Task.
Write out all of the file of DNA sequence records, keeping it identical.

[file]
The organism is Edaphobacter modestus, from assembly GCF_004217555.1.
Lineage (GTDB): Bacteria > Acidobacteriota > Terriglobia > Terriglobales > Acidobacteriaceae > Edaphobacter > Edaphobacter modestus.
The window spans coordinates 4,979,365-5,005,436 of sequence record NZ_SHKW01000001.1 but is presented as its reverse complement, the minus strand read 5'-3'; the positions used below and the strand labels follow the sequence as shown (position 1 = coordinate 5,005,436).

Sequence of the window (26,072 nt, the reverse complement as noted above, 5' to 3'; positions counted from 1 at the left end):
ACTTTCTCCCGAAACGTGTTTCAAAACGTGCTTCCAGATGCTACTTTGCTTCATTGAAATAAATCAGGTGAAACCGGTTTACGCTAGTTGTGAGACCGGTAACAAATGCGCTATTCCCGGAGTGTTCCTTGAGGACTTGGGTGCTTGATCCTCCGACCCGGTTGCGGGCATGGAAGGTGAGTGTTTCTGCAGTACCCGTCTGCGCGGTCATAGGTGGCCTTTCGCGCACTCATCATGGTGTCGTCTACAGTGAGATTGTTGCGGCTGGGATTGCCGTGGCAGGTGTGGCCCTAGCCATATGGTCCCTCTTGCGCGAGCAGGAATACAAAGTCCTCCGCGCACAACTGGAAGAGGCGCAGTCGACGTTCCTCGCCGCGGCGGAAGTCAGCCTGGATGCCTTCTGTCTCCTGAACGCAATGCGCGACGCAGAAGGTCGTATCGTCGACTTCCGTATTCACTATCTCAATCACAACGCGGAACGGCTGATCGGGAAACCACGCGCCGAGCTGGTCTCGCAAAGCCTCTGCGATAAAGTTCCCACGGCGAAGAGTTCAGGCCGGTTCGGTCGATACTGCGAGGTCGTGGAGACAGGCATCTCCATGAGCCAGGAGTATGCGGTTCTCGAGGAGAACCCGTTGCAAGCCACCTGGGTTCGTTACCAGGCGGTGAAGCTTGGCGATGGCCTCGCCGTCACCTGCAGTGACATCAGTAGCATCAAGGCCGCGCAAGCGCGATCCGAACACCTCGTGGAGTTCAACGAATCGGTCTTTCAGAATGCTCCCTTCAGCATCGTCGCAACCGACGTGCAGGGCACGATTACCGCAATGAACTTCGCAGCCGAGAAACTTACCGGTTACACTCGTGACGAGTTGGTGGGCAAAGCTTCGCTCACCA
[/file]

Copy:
The organism is Edaphobacter modestus, from assembly GCF_004217555.1.
Lineage (GTDB): Bacteria > Acidobacteriota > Terriglobia > Terriglobales > Acidobacteriaceae > Edaphobacter > Edaphobacter modestus.
The window spans coordinates 4,979,365-5,005,436 of sequence record NZ_SHKW01000001.1 but is presented as its reverse complement, the minus strand read 5'-3'; the positions used below and the strand labels follow the sequence as shown (position 1 = coordinate 5,005,436).

Sequence of the window (26,072 nt, the reverse complement as noted above, 5' to 3'; positions counted from 1 at the left end):
ACTTTCTCCCGAAACGTGTTTCAAAACGTGCTTCCAGATGCTACTTTGCTTCATTGAAATAAATCAGGTGAAACCGGTTTACGCTAGTTGTGAGACCGGTAACAAATGCGCTATTCCCGGAGTGTTCCTTGAGGACTTGGGTGCTTGATCCTCCGACCCGGTTGCGGGCATGGAAGGTGAGTGTTTCTGCAGTACCCGTCTGCGCGGTCATAGGTGGCCTTTCGCGCACTCATCATGGTGTCGTCTACAGTGAGATTGTTGCGGCTGGGATTGCCGTGGCAGGTGTGGCCCTAGCCATATGGTCCCTCTTGCGCGAGCAGGAATACAAAGTCCTCCGCGCACAACTGGAAGAGGCGCAGTCGACGTTCCTCGCCGCGGCGGAAGTCAGCCTGGATGCCTTCTGTCTCCTGAACGCAATGCGCGACGCAGAAGGTCGTATCGTCGACTTCCGTATTCACTATCTCAATCACAACGCGGAACGGCTGATCGGGAAACCACGCGCCGAGCTGGTCTCGCAAAGCCTCTGCGATAAAGTTCCCACGGCGAAGAGTTCAGGCCGGTTCGGTCGATACTGCGAGGTCGTGGAGACAGGCATCTCCATGAGCCAGGAGTATGCGGTTCTCGAGGAGAACCCGTTGCAAGCCACCTGGGTTCGTTACCAGGCGGTGAAGCTTGGCGATGGCCTCGCCGTCACCTGCAGTGACATCAGTAGCATCAAGGCCGCGCAAGCGCGATCCGAACACCTCGTGGAGTTCAACGAATCGGTCTTTCAGAATGCTCCCTTCAGCATCGTCGCAACCGACGTGCAGGGCACGATTACCGCAATGAACTTCGCAGCCGAGAAACTTACCGGTTACACTCGTGACGAGTTGGTGGGCAAAGCTTCGCTCACCA